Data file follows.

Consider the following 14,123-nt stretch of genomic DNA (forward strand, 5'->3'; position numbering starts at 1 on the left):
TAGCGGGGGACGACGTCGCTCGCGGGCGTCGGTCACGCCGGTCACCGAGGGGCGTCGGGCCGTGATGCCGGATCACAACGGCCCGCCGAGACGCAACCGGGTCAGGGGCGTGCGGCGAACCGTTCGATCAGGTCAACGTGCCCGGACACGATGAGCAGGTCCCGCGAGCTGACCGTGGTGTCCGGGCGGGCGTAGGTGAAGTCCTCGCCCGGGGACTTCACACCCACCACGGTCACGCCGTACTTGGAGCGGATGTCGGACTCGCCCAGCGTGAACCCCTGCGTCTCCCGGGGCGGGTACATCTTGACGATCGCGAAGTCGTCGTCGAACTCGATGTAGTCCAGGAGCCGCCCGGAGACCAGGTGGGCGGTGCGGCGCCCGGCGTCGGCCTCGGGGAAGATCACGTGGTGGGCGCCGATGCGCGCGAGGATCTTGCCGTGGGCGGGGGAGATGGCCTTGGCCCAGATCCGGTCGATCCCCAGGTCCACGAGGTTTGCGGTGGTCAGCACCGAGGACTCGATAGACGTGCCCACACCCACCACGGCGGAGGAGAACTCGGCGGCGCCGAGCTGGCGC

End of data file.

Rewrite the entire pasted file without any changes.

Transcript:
Consider the following 14,123-nt stretch of genomic DNA (forward strand, 5'->3'; position numbering starts at 1 on the left):
TAGCGGGGGACGACGTCGCTCGCGGGCGTCGGTCACGCCGGTCACCGAGGGGCGTCGGGCCGTGATGCCGGATCACAACGGCCCGCCGAGACGCAACCGGGTCAGGGGCGTGCGGCGAACCGTTCGATCAGGTCAACGTGCCCGGACACGATGAGCAGGTCCCGCGAGCTGACCGTGGTGTCCGGGCGGGCGTAGGTGAAGTCCTCGCCCGGGGACTTCACACCCACCACGGTCACGCCGTACTTGGAGCGGATGTCGGACTCGCCCAGCGTGAACCCCTGCGTCTCCCGGGGCGGGTACATCTTGACGATCGCGAAGTCGTCGTCGAACTCGATGTAGTCCAGGAGCCGCCCGGAGACCAGGTGGGCGGTGCGGCGCCCGGCGTCGGCCTCGGGGAAGATCACGTGGTGGGCGCCGATGCGCGCGAGGATCTTGCCGTGGGCGGGGGAGATGGCCTTGGCCCAGATCCGGTCGATCCCCAGGTCCACGAGGTTTGCGGTGGTCAGCACCGAGGACTCGATAGACGTGCCCACACCCACCACGGCGGAGGAGAACTCGGCGGCGCCGAGCTGGCGC